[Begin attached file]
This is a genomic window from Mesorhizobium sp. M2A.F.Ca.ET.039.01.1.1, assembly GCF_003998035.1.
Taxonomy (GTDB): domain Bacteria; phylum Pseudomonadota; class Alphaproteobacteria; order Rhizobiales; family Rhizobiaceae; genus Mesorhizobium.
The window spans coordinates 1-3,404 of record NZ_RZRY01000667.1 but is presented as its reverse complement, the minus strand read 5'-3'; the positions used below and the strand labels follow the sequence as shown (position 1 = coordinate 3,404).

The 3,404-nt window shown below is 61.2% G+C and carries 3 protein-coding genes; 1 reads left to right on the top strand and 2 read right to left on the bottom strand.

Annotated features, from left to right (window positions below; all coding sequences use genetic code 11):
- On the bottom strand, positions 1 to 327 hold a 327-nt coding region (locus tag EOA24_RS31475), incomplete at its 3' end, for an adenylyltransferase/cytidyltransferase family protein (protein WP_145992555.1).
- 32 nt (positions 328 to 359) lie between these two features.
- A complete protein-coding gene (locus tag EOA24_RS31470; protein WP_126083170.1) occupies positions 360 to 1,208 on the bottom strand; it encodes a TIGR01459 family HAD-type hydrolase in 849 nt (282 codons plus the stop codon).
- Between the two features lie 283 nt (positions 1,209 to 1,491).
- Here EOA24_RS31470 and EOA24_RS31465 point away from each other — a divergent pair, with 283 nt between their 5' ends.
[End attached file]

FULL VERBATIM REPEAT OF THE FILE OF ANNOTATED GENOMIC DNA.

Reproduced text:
This is a genomic window from Mesorhizobium sp. M2A.F.Ca.ET.039.01.1.1, assembly GCF_003998035.1.
Taxonomy (GTDB): domain Bacteria; phylum Pseudomonadota; class Alphaproteobacteria; order Rhizobiales; family Rhizobiaceae; genus Mesorhizobium.
The window spans coordinates 1-3,404 of record NZ_RZRY01000667.1 but is presented as its reverse complement, the minus strand read 5'-3'; the positions used below and the strand labels follow the sequence as shown (position 1 = coordinate 3,404).

The 3,404-nt window shown below is 61.2% G+C and carries 3 protein-coding genes; 1 reads left to right on the top strand and 2 read right to left on the bottom strand.

Annotated features, from left to right (window positions below; all coding sequences use genetic code 11):
- On the bottom strand, positions 1 to 327 hold a 327-nt coding region (locus tag EOA24_RS31475), incomplete at its 3' end, for an adenylyltransferase/cytidyltransferase family protein (protein WP_145992555.1).
- 32 nt (positions 328 to 359) lie between these two features.
- A complete protein-coding gene (locus tag EOA24_RS31470; protein WP_126083170.1) occupies positions 360 to 1,208 on the bottom strand; it encodes a TIGR01459 family HAD-type hydrolase in 849 nt (282 codons plus the stop codon).
- Between the two features lie 283 nt (positions 1,209 to 1,491).
- Here EOA24_RS31470 and EOA24_RS31465 point away from each other — a divergent pair, with 283 nt between their 5' ends.